A Rest in the West. Translation of Modernity and Modernism in William Heinesen's „Grylen“ / Týðing av moderniteti og modernismu í „Grylen” eftir William Heinesen

Bergur Rønne Moberg

Abstract


Úrtak

Greinin viðger ‘týðingar’spurdómar í stuttsøguni „Grylen“ (1957) eftir William Heinesen. Søgan tekur støði í einum elligomlum føstulávintssiði í Føroyum – at ganga grýla – sum doyði út beint fyri seinna heimsbardaga. Í søguni hjá Williami verður grýlan til ein dionýsiskan figur kallaður Grylen, sum er ólýsandi og ímyndar orðloysi. Greinin vísir, hvussu metatilvitaða frásøgufólkið letur seg hugkveikja av hesum fyribrigdi  við  áhaldandi at umringja tað við nýggjum myndum. Týdda grýlan verður greinað sum 1) eitt ontologiskt tulkingartilvitað frásøgufólk og sum 2) eitt eyðkenni við bókmentamentan í  útjaðaranum. Stuttsøgan fær skap sum ein navngevingargongd av einari undantaksveru, og tað er við støði í hesum botnloysi, at frásøgufólkið tulkar og týðir grýluna til eitt listaligt úttrykk. Grylen umboðar eina rest, sum dregur seg undan modernaðum mannagongdum. Við støði í hugsanum hjá Franco Moretti og Andreas Huyssen verður týðingin samstundis knýtt at landafrøðiliga útjaðaranum, sum skapar ein serligan tørv á týðing í royndini at minka um munin millum ‘miðdepil’ og ‘útjaðara’. Í hesum samteksti umboðar Grylen og oyggin Stapa eitt mentanarligt eftirsleip, sum verður gjørt til eina styrki. Hetta ’writing back’ brúkar føroyskan miðaldarsið og fornaldarligt evni sum Dionysos til at seta spurning við hegemoniska(n) modernitet og modernismu og við hvat er miðdepil og hvat er útjaðari.

 

Abstract

This analysis addresses the issue of translation in William Heinesen’s short story „Grylen“ (1957). It is a story of an old Dionysiac Faroese ritual, which died out around The Second World War. The narrator sets himself the task of transplanting this Dionysos into modern fiction.  Due  to  the  muteness  of  the  Gryla the literary connection to the myth can only be established by virtue of interpretation as demonstrated as an explicit mediation of the mythical silence. The muteness appear as a matter of interpretation while being encircled in  conflicting  images.  Focus  is  partly  given on the interpreted Gryla as a complex question of ontological interpretation and partly as an expression of cultural translation linked to aesthetic development in the geographical periphery. Due to the muteness of the Gryla, the whole story appears as a course of naming the nameless forces that work within Dunald, who is the one having the Gryla. Based on Franco Moretti’s og Andreas Huyssen’s notion of ‘centre and periphery’, the question of translation is connected to the Faroe Island as a non­metropolitan culture. Due to the cultural backlog in the periphery there is a special need for translations caused by the discrepancy between the trans­atlantic modernity and a minor culture as the Faroese still close to nature and the oral tradition. In response to the cultural backlog the dynamics of translation become a privileged perspective creating connections between   modern   and   premodern   aspects. The Faroese reaction represents an alternative modernity and an alternative (geo)modernism writing back to a rule­based hegemonic modernity an modernism in order to give an account of the encounter with another world, which evades direct contact and brings into question what is periphery and what is centre.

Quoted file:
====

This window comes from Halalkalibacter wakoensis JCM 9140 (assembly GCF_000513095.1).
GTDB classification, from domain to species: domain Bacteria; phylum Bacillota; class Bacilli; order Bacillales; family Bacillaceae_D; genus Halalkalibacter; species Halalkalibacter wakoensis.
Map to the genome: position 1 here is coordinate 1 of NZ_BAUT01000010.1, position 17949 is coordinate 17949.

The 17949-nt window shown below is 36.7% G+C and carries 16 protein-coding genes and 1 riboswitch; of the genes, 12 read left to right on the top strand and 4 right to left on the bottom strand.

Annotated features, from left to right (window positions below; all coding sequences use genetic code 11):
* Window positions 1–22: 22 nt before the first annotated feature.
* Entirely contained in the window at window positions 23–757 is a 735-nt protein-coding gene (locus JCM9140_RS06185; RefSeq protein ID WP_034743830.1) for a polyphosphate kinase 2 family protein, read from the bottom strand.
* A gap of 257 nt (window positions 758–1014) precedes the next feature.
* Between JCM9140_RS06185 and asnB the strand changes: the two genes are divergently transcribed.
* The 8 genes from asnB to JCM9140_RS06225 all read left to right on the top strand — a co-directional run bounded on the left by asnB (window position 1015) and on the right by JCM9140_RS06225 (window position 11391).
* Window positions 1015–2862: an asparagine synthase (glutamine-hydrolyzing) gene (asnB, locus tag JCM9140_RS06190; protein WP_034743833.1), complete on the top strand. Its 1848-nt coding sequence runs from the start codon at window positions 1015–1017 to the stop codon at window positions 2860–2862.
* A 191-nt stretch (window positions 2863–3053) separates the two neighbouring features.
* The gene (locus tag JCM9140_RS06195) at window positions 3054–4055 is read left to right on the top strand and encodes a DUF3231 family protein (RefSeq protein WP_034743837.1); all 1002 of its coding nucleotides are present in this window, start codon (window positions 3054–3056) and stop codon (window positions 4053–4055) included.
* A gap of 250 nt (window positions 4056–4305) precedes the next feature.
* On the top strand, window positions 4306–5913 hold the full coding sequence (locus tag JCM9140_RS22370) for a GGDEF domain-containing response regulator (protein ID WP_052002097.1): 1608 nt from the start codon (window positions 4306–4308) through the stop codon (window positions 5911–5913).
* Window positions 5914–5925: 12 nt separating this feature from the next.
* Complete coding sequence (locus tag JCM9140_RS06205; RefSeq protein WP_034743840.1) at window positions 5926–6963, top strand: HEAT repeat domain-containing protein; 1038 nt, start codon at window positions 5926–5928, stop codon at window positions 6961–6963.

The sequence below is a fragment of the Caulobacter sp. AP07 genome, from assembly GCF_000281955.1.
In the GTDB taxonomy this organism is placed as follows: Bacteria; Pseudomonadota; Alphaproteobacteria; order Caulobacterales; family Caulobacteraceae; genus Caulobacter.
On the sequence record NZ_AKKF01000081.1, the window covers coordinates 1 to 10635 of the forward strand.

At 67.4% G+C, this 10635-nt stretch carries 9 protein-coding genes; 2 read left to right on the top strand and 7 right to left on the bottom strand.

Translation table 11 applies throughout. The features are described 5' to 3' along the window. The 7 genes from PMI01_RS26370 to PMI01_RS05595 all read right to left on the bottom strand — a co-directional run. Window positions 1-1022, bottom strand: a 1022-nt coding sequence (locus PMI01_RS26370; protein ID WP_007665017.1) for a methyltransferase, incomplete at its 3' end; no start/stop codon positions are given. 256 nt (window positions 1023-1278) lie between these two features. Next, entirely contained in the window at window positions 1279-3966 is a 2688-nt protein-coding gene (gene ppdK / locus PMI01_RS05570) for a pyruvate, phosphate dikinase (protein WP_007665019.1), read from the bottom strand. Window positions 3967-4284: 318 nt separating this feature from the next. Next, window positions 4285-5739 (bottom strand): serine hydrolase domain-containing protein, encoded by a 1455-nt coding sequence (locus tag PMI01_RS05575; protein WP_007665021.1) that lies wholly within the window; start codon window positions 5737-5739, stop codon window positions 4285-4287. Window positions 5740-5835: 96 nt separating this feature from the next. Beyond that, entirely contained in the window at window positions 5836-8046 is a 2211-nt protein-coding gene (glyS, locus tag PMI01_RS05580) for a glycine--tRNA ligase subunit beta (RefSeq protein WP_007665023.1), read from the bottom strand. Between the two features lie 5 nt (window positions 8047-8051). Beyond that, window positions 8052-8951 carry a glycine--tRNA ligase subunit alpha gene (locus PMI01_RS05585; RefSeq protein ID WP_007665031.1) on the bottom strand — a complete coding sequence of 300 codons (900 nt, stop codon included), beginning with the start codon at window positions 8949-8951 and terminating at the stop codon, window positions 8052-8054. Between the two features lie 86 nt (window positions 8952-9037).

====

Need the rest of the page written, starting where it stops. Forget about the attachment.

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DOI: http://dx.doi.org/10.18602/fsj.v59i0.45

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